Gene Sperling, the director of President Obama's National Economic Council, pointed to a Congressional Budget Office report that said the immigration bill would increase GDP by $700 billion over a 10-year period while also cutting the deficit by $158 billion over that same period.
"Immigration reform is just the right thing to do, but it's also very clear from a variety of economic sources that it's the smart thing to do as well," Sperling said on a conference call Thursday. "There is such a strong economic logic for moving forward that the cost of inaction is very high."
It's estimated that there are 11 million undocumented immigrants in the U.S. Congress has not made major changes to immigration laws since 1986.
The bill passed the Senate 68-32, garnering the support of all 54 Democrats as well as 14 Republicans, but its prospects are uncertain in the House. Speaker John Boehner, R-Ohio, has pledged not to bring it to a vote unless it has the support of a majority of Republicans.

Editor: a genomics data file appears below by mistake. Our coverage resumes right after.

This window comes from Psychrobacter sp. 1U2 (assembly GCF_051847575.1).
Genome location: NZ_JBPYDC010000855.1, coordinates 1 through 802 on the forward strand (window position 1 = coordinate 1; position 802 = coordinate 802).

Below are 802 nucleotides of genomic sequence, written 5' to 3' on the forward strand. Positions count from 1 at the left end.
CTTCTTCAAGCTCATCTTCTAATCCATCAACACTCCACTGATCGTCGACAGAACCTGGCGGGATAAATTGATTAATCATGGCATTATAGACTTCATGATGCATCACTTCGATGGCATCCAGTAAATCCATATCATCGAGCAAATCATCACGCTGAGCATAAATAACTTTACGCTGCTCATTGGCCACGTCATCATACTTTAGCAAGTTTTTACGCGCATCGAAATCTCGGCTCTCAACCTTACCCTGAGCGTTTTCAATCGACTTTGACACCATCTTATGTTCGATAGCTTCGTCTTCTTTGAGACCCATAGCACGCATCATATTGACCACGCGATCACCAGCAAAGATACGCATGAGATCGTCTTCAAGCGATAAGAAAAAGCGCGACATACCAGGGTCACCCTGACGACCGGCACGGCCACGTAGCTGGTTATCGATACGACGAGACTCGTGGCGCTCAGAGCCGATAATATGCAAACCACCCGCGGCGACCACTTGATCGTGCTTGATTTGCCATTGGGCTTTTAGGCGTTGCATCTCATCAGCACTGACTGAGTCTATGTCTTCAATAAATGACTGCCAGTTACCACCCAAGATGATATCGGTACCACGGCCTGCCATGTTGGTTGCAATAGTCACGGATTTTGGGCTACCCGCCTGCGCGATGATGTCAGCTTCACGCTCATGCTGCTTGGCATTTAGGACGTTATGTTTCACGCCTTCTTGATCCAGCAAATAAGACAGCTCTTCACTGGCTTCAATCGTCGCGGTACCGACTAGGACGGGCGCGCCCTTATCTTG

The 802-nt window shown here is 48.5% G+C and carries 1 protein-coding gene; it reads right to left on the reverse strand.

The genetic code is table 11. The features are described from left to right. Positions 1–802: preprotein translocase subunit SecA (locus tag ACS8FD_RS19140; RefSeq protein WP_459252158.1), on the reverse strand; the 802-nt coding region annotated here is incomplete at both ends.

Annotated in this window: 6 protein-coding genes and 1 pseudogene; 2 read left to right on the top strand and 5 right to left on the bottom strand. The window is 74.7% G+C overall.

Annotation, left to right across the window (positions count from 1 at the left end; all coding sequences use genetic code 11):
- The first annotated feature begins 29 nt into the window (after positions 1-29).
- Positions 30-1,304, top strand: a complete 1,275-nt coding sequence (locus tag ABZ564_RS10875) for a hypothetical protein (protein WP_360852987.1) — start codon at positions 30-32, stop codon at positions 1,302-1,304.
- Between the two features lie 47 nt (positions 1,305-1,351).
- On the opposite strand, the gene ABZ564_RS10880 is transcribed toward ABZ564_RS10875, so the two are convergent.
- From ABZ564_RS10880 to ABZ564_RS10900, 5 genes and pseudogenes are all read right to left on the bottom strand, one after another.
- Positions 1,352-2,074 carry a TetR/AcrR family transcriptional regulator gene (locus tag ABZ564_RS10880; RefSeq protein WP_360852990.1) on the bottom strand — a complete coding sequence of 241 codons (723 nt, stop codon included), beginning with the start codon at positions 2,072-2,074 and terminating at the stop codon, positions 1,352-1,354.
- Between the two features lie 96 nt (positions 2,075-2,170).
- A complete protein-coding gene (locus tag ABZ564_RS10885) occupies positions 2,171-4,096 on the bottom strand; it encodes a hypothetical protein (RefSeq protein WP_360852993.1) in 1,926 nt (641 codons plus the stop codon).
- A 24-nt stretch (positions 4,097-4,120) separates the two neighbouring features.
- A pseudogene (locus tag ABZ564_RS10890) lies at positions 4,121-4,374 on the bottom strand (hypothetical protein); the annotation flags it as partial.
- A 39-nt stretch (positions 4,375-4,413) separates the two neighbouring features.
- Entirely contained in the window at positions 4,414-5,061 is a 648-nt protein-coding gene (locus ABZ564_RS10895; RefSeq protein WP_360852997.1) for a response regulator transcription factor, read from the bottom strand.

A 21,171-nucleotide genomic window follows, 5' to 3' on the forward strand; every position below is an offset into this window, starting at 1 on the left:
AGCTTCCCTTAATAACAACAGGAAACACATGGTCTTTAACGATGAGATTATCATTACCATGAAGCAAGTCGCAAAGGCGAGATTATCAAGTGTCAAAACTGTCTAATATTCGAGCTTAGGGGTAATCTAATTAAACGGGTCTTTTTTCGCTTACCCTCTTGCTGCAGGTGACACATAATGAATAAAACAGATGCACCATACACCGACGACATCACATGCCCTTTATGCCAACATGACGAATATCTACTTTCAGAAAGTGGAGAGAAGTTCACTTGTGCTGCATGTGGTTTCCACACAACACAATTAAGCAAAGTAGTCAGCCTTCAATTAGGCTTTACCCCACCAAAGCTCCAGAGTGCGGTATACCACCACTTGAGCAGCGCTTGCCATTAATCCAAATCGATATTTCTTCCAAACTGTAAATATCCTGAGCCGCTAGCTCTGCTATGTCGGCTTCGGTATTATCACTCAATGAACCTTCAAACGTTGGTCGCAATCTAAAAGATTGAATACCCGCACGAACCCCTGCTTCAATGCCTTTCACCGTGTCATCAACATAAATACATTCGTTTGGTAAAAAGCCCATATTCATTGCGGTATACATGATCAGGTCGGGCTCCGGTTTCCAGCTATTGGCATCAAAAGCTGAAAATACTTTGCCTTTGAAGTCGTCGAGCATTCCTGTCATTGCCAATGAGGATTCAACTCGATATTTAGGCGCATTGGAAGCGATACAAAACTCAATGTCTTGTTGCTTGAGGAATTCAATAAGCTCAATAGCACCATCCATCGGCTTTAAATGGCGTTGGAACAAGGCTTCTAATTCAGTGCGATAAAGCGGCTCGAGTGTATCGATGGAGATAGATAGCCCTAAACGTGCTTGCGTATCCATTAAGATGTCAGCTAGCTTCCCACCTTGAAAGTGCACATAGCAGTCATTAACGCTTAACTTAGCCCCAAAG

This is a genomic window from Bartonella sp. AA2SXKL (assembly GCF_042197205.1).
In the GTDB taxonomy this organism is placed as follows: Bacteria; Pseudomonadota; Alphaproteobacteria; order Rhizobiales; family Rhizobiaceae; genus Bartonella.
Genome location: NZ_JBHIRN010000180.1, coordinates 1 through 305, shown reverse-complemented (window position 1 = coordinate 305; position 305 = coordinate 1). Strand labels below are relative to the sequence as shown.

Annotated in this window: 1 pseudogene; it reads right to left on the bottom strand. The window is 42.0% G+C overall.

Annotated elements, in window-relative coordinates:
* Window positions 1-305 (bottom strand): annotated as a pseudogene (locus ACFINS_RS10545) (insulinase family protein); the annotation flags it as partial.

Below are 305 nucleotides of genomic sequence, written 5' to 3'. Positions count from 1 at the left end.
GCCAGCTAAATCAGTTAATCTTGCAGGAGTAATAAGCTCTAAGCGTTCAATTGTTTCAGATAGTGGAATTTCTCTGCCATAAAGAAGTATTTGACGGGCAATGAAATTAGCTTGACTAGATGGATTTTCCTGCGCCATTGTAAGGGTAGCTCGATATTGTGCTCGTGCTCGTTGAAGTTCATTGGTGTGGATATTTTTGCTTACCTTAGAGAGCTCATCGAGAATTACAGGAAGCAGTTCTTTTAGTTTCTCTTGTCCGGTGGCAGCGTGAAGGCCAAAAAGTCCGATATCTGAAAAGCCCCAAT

"There are a lot of people ... who believe that if the Senate compromise were put on the floor of the House of Representatives for a vote tomorrow it would pass," Earnest said. "We do have a situation where a relatively small number of Republicans are blocking a piece of legislation that has bipartisan majority support."
Kenny Perdue, president of the West Virginia AFL-CIO, fully supports the immigration bill.
"Every worker needs to be treated with respect and in order to be treated with respect, they need to become legal citizens," Perdue said. "They're making money, they're paying taxes in more of an open way than they typically would because they're not in hiding. I wouldn't call them productive citizens the way they are now."
A representative of the state Chamber of Commerce did not immediately return a request for comment Wednesday, although the national Chamber has been supportive of the Senate bill.
Reach David Gutman at david.gut...@wvgazette.com or 304-348-5119.